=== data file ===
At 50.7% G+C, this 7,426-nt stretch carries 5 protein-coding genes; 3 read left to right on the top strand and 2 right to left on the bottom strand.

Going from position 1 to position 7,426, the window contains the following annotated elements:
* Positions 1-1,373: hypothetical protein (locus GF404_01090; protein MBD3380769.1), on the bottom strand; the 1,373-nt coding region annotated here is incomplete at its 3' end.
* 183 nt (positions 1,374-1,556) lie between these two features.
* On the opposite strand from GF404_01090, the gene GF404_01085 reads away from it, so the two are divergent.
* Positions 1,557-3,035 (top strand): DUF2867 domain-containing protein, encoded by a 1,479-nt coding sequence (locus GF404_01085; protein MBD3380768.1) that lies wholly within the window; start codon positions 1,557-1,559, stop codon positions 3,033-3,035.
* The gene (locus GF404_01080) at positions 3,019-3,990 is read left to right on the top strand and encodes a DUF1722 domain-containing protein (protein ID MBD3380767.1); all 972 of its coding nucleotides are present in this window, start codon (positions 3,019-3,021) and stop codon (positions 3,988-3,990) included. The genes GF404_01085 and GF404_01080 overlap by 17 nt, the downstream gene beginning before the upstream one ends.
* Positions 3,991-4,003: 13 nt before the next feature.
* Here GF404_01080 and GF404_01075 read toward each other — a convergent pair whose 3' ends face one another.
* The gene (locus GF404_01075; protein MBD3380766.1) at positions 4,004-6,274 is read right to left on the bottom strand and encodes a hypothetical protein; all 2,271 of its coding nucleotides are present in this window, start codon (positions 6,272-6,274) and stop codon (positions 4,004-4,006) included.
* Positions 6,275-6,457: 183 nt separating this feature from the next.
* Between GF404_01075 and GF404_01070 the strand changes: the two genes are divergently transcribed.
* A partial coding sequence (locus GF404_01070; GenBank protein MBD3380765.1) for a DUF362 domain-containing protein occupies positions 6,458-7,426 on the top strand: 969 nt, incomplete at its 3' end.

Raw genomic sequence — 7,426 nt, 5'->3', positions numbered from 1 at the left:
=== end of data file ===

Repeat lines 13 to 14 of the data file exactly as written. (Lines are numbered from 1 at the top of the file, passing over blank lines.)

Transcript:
* A partial coding sequence (locus GF404_01070; GenBank protein MBD3380765.1) for a DUF362 domain-containing protein occupies positions 6,458-7,426 on the top strand: 969 nt, incomplete at its 3' end.

Raw genomic sequence — 7,426 nt, 5'->3', positions numbered from 1 at the left: